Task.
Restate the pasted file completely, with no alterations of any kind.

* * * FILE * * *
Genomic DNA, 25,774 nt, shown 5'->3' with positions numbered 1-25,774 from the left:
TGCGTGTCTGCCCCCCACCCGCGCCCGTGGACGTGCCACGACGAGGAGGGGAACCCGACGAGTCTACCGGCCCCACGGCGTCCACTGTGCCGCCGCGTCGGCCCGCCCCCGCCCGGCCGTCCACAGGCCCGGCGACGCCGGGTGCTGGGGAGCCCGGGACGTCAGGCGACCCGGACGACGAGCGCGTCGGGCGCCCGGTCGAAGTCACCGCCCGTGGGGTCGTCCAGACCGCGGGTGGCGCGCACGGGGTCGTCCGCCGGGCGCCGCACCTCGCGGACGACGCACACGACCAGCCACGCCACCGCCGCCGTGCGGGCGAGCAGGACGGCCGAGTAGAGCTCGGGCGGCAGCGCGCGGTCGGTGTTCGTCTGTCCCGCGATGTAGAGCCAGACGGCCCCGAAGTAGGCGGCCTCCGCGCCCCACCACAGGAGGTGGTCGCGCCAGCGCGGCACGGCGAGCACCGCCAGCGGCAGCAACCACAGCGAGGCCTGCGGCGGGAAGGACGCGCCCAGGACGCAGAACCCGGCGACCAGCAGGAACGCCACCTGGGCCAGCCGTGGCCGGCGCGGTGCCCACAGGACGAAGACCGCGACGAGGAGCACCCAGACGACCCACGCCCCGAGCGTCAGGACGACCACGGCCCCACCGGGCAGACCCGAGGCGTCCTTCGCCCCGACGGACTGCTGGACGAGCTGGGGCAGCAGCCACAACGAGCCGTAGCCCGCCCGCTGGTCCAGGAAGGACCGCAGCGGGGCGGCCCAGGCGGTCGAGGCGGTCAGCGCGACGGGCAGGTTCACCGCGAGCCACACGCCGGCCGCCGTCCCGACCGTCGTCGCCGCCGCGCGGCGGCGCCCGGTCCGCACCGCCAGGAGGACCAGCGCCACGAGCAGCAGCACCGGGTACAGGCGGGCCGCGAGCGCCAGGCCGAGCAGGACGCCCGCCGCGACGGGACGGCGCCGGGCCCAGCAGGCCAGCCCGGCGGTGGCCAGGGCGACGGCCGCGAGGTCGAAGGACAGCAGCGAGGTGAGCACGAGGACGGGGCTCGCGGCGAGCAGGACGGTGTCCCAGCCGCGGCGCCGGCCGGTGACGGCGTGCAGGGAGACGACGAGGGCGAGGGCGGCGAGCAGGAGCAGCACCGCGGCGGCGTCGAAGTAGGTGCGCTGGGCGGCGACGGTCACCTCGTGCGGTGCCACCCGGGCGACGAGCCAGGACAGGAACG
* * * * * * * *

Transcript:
Genomic DNA, 25,774 nt, shown 5'->3' with positions numbered 1-25,774 from the left:
TGCGTGTCTGCCCCCCACCCGCGCCCGTGGACGTGCCACGACGAGGAGGGGAACCCGACGAGTCTACCGGCCCCACGGCGTCCACTGTGCCGCCGCGTCGGCCCGCCCCCGCCCGGCCGTCCACAGGCCCGGCGACGCCGGGTGCTGGGGAGCCCGGGACGTCAGGCGACCCGGACGACGAGCGCGTCGGGCGCCCGGTCGAAGTCACCGCCCGTGGGGTCGTCCAGACCGCGGGTGGCGCGCACGGGGTCGTCCGCCGGGCGCCGCACCTCGCGGACGACGCACACGACCAGCCACGCCACCGCCGCCGTGCGGGCGAGCAGGACGGCCGAGTAGAGCTCGGGCGGCAGCGCGCGGTCGGTGTTCGTCTGTCCCGCGATGTAGAGCCAGACGGCCCCGAAGTAGGCGGCCTCCGCGCCCCACCACAGGAGGTGGTCGCGCCAGCGCGGCACGGCGAGCACCGCCAGCGGCAGCAACCACAGCGAGGCCTGCGGCGGGAAGGACGCGCCCAGGACGCAGAACCCGGCGACCAGCAGGAACGCCACCTGGGCCAGCCGTGGCCGGCGCGGTGCCCACAGGACGAAGACCGCGACGAGGAGCACCCAGACGACCCACGCCCCGAGCGTCAGGACGACCACGGCCCCACCGGGCAGACCCGAGGCGTCCTTCGCCCCGACGGACTGCTGGACGAGCTGGGGCAGCAGCCACAACGAGCCGTAGCCCGCCCGCTGGTCCAGGAAGGACCGCAGCGGGGCGGCCCAGGCGGTCGAGGCGGTCAGCGCGACGGGCAGGTTCACCGCGAGCCACACGCCGGCCGCCGTCCCGACCGTCGTCGCCGCCGCGCGGCGGCGCCCGGTCCGCACCGCCAGGAGGACCAGCGCCACGAGCAGCAGCACCGGGTACAGGCGGGCCGCGAGCGCCAGGCCGAGCAGGACGCCCGCCGCGACGGGACGGCGCCGGGCCCAGCAGGCCAGCCCGGCGGTGGCCAGGGCGACGGCCGCGAGGTCGAAGGACAGCAGCGAGGTGAGCACGAGGACGGGGCTCGCGGCGAGCAGGACGGTGTCCCAGCCGCGGCGCCGGCCGGTGACGGCGTGCAGGGAGACGACGAGGGCGAGGGCGGCGAGCAGGAGCAGCACCGCGGCGGCGTCGAAGTAGGTGCGCTGGGCGGCGACGGTCACCTCGTGCGGTGCCACCCGGGCGACGAGCCAGGACAGGAACG